<li><a href="painting.html">painting</a>
            <ul>
                <li><a href="landscapes.html">landscapes</a></li>
                <li><a href="still lifes.html">still lifes</a></li>
            </ul>
        </li>
        <li><a href="drawing.html">drawing</a>
            <ul>
                <li><a href="figures.html">figures</a></li>
                <li><a href="others.html">others..</a></li>
            </ul>
        </li>
        <li><a href="bio.html">bio</a></li>
        <li><a href="contact.html">contact</a></li>
    </ul>

  8. #8
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    I don't know why but I'm not getting a dropdown effect. I copied the CSS from the first ex, word for word, into a brand new separate CSS file for a 'Test' site. Everything else is identical, the nav bar and everything. Just no drop down.

  9. #9
    Ripe Tomatos silver trophybronze trophy Rayzur's Avatar
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    I copied the CSS from the first ex, word for word, into a brand new separate CSS file for a 'Test' site
    The CSS would have to match up with the html, you can't expect CSS to work on html if the element names are not the same.

    Please post your revised css/html so we can see what's going on.

  10. #10
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    OK for starters, it's most likely you don't need the extra div.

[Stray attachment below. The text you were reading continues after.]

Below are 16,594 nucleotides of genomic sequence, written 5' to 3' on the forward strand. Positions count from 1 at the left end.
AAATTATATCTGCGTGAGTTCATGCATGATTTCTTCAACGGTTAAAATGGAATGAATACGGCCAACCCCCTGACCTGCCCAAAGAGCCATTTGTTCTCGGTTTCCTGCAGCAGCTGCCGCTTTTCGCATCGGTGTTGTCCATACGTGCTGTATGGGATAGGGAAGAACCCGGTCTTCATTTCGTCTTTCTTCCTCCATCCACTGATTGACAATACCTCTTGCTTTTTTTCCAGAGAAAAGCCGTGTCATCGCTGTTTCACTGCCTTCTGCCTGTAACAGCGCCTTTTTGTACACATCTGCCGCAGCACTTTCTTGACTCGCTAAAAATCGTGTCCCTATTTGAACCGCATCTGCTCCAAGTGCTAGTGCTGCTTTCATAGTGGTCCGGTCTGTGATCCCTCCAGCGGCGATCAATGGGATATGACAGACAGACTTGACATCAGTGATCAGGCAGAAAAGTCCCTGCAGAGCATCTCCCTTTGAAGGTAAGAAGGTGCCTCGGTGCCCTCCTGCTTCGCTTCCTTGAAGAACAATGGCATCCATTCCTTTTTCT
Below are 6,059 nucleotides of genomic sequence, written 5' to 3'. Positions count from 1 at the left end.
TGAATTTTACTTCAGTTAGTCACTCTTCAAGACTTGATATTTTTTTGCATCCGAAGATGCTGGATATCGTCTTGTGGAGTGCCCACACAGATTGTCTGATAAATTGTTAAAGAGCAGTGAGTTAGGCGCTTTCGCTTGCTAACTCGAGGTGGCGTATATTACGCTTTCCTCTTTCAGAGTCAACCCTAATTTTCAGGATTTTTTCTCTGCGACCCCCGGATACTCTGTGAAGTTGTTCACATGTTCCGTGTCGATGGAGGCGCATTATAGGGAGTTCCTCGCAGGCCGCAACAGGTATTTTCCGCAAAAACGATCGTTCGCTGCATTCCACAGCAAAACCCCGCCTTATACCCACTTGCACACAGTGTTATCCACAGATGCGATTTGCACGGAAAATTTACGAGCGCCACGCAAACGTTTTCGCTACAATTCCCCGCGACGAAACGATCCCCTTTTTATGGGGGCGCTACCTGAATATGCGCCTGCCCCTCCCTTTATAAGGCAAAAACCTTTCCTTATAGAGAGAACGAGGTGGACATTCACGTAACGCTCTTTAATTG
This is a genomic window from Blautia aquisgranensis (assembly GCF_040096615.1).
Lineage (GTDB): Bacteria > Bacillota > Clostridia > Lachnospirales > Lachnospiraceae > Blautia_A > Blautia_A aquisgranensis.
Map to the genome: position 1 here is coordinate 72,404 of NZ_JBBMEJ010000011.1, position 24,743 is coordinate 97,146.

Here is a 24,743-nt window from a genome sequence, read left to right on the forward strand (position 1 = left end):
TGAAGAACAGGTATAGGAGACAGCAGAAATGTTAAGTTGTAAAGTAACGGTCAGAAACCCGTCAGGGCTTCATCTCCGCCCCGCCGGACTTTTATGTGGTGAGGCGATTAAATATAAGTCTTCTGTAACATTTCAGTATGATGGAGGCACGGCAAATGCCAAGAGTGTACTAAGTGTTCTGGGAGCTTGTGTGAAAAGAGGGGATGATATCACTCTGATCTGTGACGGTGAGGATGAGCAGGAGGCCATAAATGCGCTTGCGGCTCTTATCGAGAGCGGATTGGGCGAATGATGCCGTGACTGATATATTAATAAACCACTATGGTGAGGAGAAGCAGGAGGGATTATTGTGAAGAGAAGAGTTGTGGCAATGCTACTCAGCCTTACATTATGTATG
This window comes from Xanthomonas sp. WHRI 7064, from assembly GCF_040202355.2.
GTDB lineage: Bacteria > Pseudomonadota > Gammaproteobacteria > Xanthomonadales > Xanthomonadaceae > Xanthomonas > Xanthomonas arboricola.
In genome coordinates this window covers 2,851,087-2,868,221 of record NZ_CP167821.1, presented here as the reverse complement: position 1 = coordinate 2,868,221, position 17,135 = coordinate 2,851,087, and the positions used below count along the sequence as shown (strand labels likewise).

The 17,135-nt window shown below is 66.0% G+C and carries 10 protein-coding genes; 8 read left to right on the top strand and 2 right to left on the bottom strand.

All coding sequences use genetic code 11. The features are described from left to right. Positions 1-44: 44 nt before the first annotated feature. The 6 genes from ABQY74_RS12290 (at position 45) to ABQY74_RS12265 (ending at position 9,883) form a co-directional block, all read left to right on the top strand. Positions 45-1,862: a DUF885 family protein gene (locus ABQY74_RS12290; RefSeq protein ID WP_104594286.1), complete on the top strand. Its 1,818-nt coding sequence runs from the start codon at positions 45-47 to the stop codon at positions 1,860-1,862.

your HTML is not structured properly , it shoudl be as follows:
    Code:
    <ul id="navigation">
    	<li><a href="homepage.html">home</a></li>
    	<li><a href="painting.html">painting</a>
    		<ul>
    			<li><a href="landscapes.html">landscapes</a></li>
    			<li><a href="still lifes.html">still lifes</a></li>
    		</ul>
    	</li>
    	<li><a href="drawing.html">drawing</a>
    		<ul>
    			<li><a href="figures.html">figures</a></li>
    			<li><a href="others.html">others..</a></li>
    		</ul>
    	</li>
    	<li><a href="bio.html">bio</a></li>
    	<li><a href="contact.html">contact</a></li>
    </ul>
    Basically, ,a sub menu is a UL within an LI.. so you have to make sure it's coded that way.
    <UL><LI>menu<UL><LI>sub</LI><LI>sub</LI></UL></LI></UL>. Which I believe was what Razur was trying to point out in his Edit


    once you fix it either CSS method should work.

  11. #11
    Ripe Tomatos silver trophybronze trophy Rayzur's Avatar
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    Which I believe was what Rayzur was trying to point out in his Edit
    That's right, I took the OP's html from post#4 and made the corrections in blue.

    I copied the CSS from the first ex, word for word..